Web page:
ABOVE PHOTO: Serena Williams (Photo: Shutterstock)
While it took her awhile to get started this tennis season, Serena Williams’s performance at Wimbledon shows that she’s still got the Open Era on lock.
By Chris Murray
For the Chris Murray Report and the Philadelphia Sunday Sun
Because there may be more than a few athletes that we can say this about by the time 2018 comes to an end, it might be a tad too early to start talking about those we would crown the sportsperson or athlete of the year.
But if the vote were taken today, mine would go to the current GOAT (Greatest Of All Time) in tennis, Serena Williams.
Notice that I didn’t say “women’s tennis,” I said “tennis.”
While it’s almost a given to many of us that she’s the best women’s tennis player of all time, the fact that she’s currently mowing through her competition at Wimbledon —- dropping only one set the entire competition —- a year after having her daughter Alexis Olympia, allows us to make the argument that she might be the best to ever play the game.
As of press time, Williams has advanced into to the semi-finals at Wimbledon, where she’ll play Julia Goerges. If she wins that match, she’ll be in the finals where she’ll go for her eighth Wimbledon title and 24th Grand-Slam, both of which will tie her all-time with Margaret Court. She is the all-time leader in the “Open” era.
In fact, Williams is 8-1 in Grand-Slam matches dating back to the 2018 French Open, with the one loss coming through injury.
In the world of tennis, being 36-years-old usually means that you’re old and on your way out of the game. But as this tournament in London has unfolded, Williams has been dusting off her opponents. Coming into the semifinals, Williams has only lost one set, and that came in her quarterfinal win over Camila Giorgi.
In that match, Williams lost the first set 3-6, but then came back to dominate the rest of the 6-3, 6-4. The big thing that has helped her throughout her career is that lightning fast serve. Against Giorgi, she won 81 percent of her points on first serves and 75 percent of her points on second serves.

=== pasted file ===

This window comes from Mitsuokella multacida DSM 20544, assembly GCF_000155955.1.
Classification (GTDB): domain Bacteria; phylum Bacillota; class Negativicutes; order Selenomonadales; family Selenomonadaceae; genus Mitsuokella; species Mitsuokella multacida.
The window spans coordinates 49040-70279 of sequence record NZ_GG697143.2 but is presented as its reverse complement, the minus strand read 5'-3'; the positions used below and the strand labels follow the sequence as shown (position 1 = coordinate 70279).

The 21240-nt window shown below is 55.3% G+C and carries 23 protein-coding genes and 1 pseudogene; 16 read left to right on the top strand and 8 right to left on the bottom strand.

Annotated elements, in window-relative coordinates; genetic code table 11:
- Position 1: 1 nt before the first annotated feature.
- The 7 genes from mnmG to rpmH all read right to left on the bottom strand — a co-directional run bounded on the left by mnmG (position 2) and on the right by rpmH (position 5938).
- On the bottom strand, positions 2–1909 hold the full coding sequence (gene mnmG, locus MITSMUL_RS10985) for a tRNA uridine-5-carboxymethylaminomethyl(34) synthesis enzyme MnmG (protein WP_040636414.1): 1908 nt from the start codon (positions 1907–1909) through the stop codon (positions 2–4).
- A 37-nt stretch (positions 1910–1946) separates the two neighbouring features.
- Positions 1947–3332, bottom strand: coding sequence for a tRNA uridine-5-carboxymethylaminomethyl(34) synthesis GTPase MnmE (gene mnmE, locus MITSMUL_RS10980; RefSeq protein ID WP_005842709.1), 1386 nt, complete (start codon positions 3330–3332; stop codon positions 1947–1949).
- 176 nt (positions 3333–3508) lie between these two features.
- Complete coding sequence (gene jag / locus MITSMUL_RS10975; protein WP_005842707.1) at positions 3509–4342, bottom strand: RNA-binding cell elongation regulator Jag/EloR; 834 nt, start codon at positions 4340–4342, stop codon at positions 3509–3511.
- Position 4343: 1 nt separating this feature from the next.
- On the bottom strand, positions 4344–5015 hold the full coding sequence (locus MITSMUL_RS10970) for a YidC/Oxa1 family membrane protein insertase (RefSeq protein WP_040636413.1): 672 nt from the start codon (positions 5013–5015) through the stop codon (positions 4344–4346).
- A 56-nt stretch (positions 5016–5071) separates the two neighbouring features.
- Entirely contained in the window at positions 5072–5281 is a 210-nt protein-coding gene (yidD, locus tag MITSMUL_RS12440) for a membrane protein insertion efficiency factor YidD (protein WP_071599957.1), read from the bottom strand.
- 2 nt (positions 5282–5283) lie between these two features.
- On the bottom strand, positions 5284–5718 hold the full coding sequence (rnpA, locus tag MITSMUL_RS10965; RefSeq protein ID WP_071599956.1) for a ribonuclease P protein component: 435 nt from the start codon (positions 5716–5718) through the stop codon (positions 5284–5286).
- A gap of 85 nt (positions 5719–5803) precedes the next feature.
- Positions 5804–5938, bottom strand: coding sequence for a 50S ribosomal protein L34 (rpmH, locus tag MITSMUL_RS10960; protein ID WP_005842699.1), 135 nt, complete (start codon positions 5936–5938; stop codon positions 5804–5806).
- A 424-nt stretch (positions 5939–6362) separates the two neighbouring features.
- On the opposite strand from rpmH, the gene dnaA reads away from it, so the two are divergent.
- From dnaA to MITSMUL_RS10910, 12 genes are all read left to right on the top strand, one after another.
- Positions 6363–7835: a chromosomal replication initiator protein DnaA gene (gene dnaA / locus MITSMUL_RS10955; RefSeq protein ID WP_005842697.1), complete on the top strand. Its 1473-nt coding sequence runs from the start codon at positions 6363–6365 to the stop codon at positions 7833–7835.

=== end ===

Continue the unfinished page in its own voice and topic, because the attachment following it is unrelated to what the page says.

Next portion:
Tennis writer and columnist Merlisa Lawrence Corbett told me on my radio show on WURD last week that Williams has the ability to put her opponents away once she has a lead.
“If Serena gets a lead, you just don’t come back on her,” said Corbett who also writes for the London-based Tennis Live. “Serena will put the boot on you.”
In her third-round match against Kristina Mladenovic, Williams was pushed to a second set tiebreaker and then completely dominated her opponent with her serve and won the tiebreaker easily. During the course of that matchup, ESPN tennis analyst and 18-time Grand-Slam winner Chris Evert suggested that Williams was at 80 percent since returning to the court.
Well, if she is just 80 percent and playing well as she is right now, it just may good enough to win it all, especially since all the players ranked in the Top 10 have all been eliminated.
If Williams can somehow close out Wimbledon with her eighth singles title and follow it up with the U.S. Open, she will merit consideration for winning some manifestation of Athlete of the Year.
She already has my vote.